TOKYO – A recent survey showed that 64 per cent of Japanese people are willing to work beyond their retirement age mainly due to financial concerns, reported Xinhua news agency, quoting local media on Monday.
In an online survey conducted by Nippon Life Insurance Co. covering 7,543 policyholders, 38.7 per cent of the respondents said they want to keep working in their current jobs after retirement and 25.3 per cent said they would prefer different jobs.
Severe labour shortage is one of the challenges the country faces due to a rapidly aging population and declining birth rate. A legal revision to be implemented next April will urge businesses to let their employees work until the age of 70 in an effort to address the problem.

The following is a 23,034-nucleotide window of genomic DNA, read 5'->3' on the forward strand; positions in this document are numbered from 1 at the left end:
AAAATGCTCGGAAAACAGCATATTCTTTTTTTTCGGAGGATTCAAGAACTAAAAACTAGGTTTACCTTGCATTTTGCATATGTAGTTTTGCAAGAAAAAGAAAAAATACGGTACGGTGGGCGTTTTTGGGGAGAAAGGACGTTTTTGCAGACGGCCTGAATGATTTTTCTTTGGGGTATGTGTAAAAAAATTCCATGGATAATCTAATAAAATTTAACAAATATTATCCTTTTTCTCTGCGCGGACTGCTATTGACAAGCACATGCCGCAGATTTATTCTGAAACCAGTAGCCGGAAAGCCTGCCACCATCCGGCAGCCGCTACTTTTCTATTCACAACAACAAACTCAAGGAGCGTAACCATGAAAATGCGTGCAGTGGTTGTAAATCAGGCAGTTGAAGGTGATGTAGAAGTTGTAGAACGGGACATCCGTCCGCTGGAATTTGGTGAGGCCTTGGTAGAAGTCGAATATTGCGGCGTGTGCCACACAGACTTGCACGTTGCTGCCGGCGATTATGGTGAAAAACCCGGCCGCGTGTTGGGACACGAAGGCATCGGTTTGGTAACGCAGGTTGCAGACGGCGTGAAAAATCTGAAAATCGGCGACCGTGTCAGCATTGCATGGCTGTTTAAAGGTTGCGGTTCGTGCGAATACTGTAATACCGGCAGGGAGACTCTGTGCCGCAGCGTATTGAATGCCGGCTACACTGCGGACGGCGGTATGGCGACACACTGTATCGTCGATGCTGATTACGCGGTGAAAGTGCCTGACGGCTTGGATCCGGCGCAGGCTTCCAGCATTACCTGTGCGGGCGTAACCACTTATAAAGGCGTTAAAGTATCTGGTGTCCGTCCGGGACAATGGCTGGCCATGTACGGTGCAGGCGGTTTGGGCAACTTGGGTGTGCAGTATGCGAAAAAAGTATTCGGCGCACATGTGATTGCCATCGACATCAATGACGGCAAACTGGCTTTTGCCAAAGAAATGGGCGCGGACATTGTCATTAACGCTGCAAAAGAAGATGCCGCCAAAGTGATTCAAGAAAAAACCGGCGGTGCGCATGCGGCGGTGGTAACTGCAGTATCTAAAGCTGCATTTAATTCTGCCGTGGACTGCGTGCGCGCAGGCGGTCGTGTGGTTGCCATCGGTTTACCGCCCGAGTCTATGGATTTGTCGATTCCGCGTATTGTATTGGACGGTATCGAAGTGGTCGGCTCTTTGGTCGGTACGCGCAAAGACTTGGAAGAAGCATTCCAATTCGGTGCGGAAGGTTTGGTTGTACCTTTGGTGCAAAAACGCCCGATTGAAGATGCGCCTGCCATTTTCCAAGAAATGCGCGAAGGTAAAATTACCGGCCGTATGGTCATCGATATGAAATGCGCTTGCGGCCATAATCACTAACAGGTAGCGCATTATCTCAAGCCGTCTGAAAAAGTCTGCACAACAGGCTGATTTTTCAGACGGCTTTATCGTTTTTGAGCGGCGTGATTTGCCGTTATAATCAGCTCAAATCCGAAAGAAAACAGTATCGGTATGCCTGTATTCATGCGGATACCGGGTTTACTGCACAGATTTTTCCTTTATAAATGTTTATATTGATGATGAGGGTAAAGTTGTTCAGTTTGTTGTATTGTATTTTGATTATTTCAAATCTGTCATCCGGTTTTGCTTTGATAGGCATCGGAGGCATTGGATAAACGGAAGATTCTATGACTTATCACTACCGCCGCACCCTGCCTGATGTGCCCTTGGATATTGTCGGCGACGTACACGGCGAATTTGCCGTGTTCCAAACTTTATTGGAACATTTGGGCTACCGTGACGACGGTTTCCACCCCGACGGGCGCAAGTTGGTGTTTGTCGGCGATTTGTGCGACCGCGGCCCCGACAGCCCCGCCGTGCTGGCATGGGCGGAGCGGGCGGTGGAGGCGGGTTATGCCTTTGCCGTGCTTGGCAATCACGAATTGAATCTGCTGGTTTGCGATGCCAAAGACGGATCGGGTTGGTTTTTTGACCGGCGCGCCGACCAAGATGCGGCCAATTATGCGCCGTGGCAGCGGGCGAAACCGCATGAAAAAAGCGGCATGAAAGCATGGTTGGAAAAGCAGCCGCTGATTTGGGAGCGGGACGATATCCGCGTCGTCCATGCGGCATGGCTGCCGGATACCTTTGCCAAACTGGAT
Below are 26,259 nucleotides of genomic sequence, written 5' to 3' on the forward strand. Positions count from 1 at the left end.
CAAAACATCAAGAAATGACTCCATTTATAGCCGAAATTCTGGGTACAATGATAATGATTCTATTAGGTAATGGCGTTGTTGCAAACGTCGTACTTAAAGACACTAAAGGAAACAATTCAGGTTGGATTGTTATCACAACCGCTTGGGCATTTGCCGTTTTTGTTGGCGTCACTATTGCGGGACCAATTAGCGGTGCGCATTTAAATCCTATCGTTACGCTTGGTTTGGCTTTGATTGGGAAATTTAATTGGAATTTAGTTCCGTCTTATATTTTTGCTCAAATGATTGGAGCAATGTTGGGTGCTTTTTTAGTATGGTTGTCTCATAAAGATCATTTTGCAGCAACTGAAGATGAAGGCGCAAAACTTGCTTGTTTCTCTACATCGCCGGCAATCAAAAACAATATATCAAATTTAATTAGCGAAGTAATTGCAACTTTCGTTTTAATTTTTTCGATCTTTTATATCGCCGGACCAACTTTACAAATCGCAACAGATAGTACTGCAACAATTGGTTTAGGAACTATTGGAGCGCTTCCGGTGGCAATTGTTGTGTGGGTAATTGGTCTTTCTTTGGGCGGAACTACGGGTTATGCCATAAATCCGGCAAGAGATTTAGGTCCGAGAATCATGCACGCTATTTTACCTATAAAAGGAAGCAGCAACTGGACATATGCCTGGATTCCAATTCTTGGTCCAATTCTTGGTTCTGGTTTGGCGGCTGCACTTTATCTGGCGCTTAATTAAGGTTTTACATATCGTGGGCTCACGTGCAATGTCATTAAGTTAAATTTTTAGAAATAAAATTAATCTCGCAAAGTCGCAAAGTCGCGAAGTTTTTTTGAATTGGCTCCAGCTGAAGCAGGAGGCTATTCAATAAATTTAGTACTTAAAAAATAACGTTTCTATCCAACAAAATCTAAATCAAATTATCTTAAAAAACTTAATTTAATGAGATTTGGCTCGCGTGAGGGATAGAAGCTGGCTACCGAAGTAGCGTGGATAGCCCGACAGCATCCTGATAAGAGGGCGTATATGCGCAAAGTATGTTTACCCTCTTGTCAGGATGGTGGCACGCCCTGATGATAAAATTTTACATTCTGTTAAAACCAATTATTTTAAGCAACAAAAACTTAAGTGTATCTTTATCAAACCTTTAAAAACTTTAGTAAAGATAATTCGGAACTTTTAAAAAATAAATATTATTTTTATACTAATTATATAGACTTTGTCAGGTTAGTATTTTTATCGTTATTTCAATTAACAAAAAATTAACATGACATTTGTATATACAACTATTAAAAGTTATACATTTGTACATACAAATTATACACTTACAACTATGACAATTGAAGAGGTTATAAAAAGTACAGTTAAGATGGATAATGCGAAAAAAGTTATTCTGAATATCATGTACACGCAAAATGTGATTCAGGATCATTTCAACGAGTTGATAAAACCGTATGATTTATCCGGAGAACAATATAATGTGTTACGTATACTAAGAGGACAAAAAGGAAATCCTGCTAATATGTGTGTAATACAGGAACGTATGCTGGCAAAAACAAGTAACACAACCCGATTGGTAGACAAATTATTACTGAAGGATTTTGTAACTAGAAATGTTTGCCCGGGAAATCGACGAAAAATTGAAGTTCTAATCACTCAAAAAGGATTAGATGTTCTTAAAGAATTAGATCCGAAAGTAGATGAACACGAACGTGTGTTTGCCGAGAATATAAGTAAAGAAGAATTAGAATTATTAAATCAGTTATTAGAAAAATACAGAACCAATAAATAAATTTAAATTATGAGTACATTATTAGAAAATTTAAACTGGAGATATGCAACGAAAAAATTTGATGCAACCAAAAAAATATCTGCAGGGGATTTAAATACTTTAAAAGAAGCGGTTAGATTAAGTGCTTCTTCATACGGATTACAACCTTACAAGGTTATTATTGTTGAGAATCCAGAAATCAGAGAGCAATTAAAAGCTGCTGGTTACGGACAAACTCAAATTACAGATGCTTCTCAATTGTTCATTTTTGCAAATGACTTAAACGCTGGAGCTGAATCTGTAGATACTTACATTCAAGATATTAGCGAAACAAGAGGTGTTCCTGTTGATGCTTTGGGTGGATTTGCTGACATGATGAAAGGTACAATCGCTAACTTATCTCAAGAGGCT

When asked until when they would like to continue working, 40 per cent said sometime between the ages of 65 and 69, followed by 31.2 per cent who chose the ages of 60 and 64. About 11.7 per cent said they are ready to work beyond 75.
The survey also revealed that the older people are, the more likely that they prefer their current jobs, as more than half of the respondents in their 60s or older said they want to stay on.
To get ready for a post-retirement life, the respondents said they want to save an average of 30.33 million yen (US$290,000), while 62.1 per cent said they are not sure how much they would receive in terms of retirement money and pension benefits.